Surrey Police and Neighbourhood Watch – March 2018 newsletter

This newsletter is circulated by Martin Stilwell (NHWN, MSA, Surrey). To expand the newsletter, click on the upward facing arrow at the bottom of the image below.

Police statement on closure of police front counter in Camberley

A message from Surrey Police Community Engagement Volunteer, David Howie, on the closure of the Police front counter in Camberley Surrey Heath, in the latest InTheKnow Surrey Heath Police Communique.

As previously reported, on 31 March the police front counter at the Surrey Heath Borough Council offices will close.  The yellow phone outside the council offices will remain, and the police can be contacted via 101 or In an emergency please always dial 999.  The nearest front counters to Camberley will now be at Woking or Guildford Police Stations and will be open from 8am to 10 pm.  In emergency situations please always ensure that 999 is dialled.

Inspector Bob Darkens has provided the following statement in response to some adverse comments received: “The simple facts are that Surrey Police have a huge financial hole and there have to be some very difficult decisions made in order that we may maintain vital services such as safeguarding the most vulnerable.

“The footfall at all the front counters has been investigated and there isn’t the demand to justify the continued existence of a front counter in this location at this time.  Having spoken to my colleague who works at the front counter, some days she gets as few as four callers a day and some of those are not for Police related matters.”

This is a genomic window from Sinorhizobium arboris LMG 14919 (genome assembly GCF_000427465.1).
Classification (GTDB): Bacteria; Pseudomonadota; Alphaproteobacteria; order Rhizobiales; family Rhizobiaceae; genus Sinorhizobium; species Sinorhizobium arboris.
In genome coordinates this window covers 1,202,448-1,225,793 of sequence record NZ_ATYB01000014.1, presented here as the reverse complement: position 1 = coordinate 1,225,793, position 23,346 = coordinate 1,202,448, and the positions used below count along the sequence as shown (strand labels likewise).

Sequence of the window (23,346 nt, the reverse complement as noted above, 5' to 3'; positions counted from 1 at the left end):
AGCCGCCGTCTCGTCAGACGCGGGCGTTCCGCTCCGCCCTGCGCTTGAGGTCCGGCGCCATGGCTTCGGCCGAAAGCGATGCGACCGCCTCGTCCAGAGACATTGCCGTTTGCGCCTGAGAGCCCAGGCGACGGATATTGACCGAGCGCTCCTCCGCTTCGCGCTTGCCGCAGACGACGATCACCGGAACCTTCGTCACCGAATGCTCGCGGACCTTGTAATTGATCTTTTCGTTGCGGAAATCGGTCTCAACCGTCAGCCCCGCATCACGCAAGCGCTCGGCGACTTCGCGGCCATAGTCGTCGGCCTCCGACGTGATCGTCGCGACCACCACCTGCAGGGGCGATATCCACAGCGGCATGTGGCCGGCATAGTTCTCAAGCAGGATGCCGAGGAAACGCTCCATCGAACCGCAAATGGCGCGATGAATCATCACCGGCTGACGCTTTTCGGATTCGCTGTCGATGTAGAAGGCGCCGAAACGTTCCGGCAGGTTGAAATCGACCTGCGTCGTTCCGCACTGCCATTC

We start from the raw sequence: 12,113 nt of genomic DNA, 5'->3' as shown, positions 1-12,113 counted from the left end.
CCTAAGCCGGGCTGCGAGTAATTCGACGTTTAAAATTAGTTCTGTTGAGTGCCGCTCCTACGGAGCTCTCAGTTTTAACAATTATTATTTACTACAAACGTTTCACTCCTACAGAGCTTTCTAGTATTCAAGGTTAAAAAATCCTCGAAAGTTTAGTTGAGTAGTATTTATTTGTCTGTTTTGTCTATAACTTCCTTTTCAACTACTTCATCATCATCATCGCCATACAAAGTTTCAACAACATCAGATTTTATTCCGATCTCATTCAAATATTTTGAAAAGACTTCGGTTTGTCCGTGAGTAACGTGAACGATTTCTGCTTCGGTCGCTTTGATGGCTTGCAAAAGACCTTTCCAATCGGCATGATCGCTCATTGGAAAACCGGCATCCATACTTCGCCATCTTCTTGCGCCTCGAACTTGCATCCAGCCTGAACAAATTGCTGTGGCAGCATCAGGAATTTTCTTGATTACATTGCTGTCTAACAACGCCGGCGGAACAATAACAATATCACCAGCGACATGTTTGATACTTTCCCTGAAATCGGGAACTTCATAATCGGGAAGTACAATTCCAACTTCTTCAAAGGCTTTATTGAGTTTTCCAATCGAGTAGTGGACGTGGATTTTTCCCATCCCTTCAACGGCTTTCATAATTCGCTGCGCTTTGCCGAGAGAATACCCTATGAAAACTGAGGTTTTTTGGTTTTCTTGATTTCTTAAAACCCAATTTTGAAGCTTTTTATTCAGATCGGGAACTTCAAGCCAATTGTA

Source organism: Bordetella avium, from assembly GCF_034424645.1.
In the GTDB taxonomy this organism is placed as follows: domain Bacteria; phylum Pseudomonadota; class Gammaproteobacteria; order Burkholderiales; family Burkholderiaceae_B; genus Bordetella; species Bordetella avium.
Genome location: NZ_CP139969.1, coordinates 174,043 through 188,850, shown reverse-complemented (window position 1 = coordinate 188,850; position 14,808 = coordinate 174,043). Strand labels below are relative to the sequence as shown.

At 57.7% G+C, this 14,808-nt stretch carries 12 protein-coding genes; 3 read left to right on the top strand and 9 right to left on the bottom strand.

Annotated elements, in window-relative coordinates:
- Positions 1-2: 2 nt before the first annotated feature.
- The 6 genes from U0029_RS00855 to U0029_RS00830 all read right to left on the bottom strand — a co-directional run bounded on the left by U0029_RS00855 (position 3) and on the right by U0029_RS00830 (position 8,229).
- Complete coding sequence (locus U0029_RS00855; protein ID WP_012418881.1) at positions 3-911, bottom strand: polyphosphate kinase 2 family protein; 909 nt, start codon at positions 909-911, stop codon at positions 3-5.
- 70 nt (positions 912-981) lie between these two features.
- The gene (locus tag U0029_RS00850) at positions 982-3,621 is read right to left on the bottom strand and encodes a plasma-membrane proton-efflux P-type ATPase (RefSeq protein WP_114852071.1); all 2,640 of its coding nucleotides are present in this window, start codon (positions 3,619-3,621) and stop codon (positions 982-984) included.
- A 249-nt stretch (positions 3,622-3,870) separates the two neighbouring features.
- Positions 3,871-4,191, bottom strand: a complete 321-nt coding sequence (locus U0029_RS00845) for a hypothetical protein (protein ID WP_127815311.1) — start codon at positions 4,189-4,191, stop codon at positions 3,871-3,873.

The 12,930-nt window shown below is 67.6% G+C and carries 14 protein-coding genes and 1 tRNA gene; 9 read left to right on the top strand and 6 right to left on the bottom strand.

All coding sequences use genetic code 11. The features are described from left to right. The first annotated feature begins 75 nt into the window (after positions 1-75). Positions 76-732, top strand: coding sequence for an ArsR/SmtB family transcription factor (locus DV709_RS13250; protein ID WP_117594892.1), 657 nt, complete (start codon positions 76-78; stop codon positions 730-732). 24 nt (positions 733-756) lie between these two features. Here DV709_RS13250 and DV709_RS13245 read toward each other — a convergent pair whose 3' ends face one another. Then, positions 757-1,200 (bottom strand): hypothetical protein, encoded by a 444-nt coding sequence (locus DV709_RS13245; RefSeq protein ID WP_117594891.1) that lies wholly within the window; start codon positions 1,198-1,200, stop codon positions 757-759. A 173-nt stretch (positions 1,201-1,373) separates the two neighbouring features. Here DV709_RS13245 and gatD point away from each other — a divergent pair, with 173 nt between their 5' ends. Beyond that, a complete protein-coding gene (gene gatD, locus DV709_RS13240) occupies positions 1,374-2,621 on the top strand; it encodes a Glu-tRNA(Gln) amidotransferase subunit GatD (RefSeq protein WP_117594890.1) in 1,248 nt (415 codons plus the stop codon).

“With other means of contacting the Police available, the decision has been made to close those counters with little usage in order to be more efficient.  The decision wasn’t taken lightly but is a direct result of current financial constraints.”

Police Advice: Christmas Safety Tips

In a Surrey Heath Neighbourhood Police Team Communique No.26, they offer these 24 crime prevention tips for Christmas,

Be safe at home

1. Keep your home secure Make sure that you’ve secured all outside doors and windows and, if going out and you have a burglar alarm, make sure it’s set.

2. Store gifts well out of sight until Christmas Day.

3. When going out, user timer switches. To turn switches on when it gets dark – don’t forget bedrooms.

4. If going away. Don’t close your curtains in the daytime, unless a room is clearly a bedroom. Ask a trusted friend to close them for you when it gets dark. They can make your house look occupied in your absence and even park their car in your drive. The best burglary deterrent is to make your house look occupied at all times.

5. Cancel your milk order if you are going away.

6. A plug-in timer for the radio would make it sound as if someone is at home. Tune the radio to a station that has more talking than music.


Be safe when parked at home

7. Don’t leave the engine running.  On cold mornings, never leave your vehicle unattended with the engine running to warm it up or defrost the windows. So many cars are stolen this way it has a name – frosting!

8. Use locking wheel nuts on alloys.  Fit locking wheel nuts, as alloy wheels are often a target for car thieves.

9. 10. & 11. Don’t leave car doors or windows open and remember to lock all car doors. Close and lock all doors and secure windows every time you leave the car unattended.